Romance is in this month

February=Valentine's Day=Romance

On February 14th, all across this country, and in many countries around the world, candy, flowers and gifts are exchanged between loved ones. All in the name of St. Valentine. Who is this mysterious saint and why do we celebrate this holiday? The history of St. Valentine is shrouded in mystery, clouded by myths and age old traditions. The day as we know it contains remnants of both Christian and ancient Roman traditions. The Catholic Church recognizes at least three different saints named Valentine or Valentinus, all of whom were martyred for their faith.

One legend says that Valentine was a priest who served during the third century in Rome. The Emperor, Claudius II, decided that single men made better soldiers than those with wives. He outlawed marriage for all young men who were his potential soldiers. (Dumb move, right?)Valentine realized the injustice of the decree. He continued to perform marriages for young lovers in secret. When his actions were discovered, Claudius ordered him put to death.

According to another legend, Valentine may have actually sent the first 'valentine' greeting himself. While in prison, it is believed that Valentine fell in love with his jailor's daughter. Before his death, it is said that he wrote her a letter signed 'From your Valentine,' an expression that we still use today.

Although the truth behind legends may never be known, the stories that live on show his appeal as a sympathetic, heroic, and, most importantly, a romantic figure. A true hero by any standard. It’s no wonder his names lives on. So, when you get a heart shaped box of chocolates or a lovely card this February 14th, thank your sweetheart and a third century martyr for making this one day so very special.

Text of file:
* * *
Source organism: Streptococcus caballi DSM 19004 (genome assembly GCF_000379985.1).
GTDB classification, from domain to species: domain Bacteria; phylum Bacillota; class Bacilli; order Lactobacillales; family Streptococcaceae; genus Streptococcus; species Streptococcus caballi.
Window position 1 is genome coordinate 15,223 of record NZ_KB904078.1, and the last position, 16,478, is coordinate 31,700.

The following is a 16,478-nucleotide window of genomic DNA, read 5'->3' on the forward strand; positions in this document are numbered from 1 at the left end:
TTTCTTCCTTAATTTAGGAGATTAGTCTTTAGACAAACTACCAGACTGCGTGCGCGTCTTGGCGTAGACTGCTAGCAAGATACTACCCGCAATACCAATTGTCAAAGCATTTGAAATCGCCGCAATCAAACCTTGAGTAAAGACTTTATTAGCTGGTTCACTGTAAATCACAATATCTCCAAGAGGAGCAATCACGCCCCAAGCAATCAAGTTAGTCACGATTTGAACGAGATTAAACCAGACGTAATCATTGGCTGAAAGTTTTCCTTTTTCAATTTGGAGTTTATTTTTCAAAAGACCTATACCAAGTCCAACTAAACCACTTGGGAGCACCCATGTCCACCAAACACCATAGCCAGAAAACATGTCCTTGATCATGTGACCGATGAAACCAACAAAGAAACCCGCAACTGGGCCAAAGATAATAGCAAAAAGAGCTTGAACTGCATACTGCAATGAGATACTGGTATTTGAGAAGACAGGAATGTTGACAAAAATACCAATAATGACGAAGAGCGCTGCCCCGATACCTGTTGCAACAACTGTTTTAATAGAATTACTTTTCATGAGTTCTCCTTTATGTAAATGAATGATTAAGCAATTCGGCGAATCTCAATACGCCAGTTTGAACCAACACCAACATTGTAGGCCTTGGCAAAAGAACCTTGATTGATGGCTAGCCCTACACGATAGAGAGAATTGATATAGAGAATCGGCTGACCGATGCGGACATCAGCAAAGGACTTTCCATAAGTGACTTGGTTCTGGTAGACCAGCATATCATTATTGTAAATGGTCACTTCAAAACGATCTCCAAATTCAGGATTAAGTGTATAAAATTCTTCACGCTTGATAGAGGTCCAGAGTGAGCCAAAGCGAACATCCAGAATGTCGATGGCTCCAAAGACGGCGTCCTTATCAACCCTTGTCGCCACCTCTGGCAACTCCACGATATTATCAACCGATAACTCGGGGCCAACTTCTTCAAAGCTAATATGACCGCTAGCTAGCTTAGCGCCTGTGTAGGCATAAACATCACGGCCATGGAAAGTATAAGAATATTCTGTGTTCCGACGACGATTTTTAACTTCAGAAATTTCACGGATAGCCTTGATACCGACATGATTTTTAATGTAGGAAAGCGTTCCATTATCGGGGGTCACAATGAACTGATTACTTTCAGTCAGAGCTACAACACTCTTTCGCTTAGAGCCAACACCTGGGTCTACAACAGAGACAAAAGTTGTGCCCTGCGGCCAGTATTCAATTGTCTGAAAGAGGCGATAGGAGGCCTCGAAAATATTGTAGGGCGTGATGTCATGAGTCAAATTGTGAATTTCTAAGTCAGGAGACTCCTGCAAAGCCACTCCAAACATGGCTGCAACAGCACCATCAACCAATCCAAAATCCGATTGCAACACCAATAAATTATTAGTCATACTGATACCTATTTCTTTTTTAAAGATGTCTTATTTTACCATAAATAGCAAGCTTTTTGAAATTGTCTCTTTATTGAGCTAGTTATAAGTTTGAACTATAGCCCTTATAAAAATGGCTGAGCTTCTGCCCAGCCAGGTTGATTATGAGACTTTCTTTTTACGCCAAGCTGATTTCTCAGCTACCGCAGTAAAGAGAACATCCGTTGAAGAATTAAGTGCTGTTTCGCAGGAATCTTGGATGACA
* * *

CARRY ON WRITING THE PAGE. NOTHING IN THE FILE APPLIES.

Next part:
Now, I'm looking for good Valentine stories. What was the most romantic gift or gesture you got or gave on Valentine's day.


Reese Mobley said...

Interesting information, Pat. Not once did you mention Hallmark. (grin)

My hubby isn't a big romantic guy, but he tries to do something thoughtful. He usually gets me a card, Jordan almonds and scratch tickets. Yep, love me some sweet crunchy nuts (wink) and lottery and he knows it. Hey, it might not be romantic, but he thinks it is and that's what counts.

Rox Delaney said...

With no SO (hubby, sweetie, or anything close) and 4 daughters, the only place I find romance is in books, whether reading or writing. But that's okay with me. :)

Reese, I'd say those nuts and tickets are very romantic and much more personal than a bouquet of flowers (they die) or anything else. He knows what you like! He pays attention. ;)

Becky A said...

Is there anyone out there that has been married or attached for more than two years that can still say, their SO is romantic? Mine never has been but he does occasionally try. :) I have begun to think that "romance" is a female idea that has been highly overrated. When my hubby touches my heart it has nothing to do with candlelight, roses, date nights or chocolate. It does contain unexpected dish washing, disappearing ice from my car windows and being surprised by a clean car instead of a mud encrusted one. These things are in no way the stuff of romance but they can sure warm my heart because they mean he is thinking of me. Or maybe he just got tired of looking at my formerly green car! Either way those are the things that make my wheels turn. Hallmark can keep their cards, Russell Stover can keep their fattening chocolates and I'll keep my pot bellied, mostly bald sweetheart that thinks of me when I'm not expecting him to. :)

Rox Delaney said...

Oh, I don't know, Becky. Giving up chocolate, especially Russell Stover, is asking a bit much. After all, chocolate is one of the main food groups. *grin*

Pat, great stuff on the history of Valentine's Day!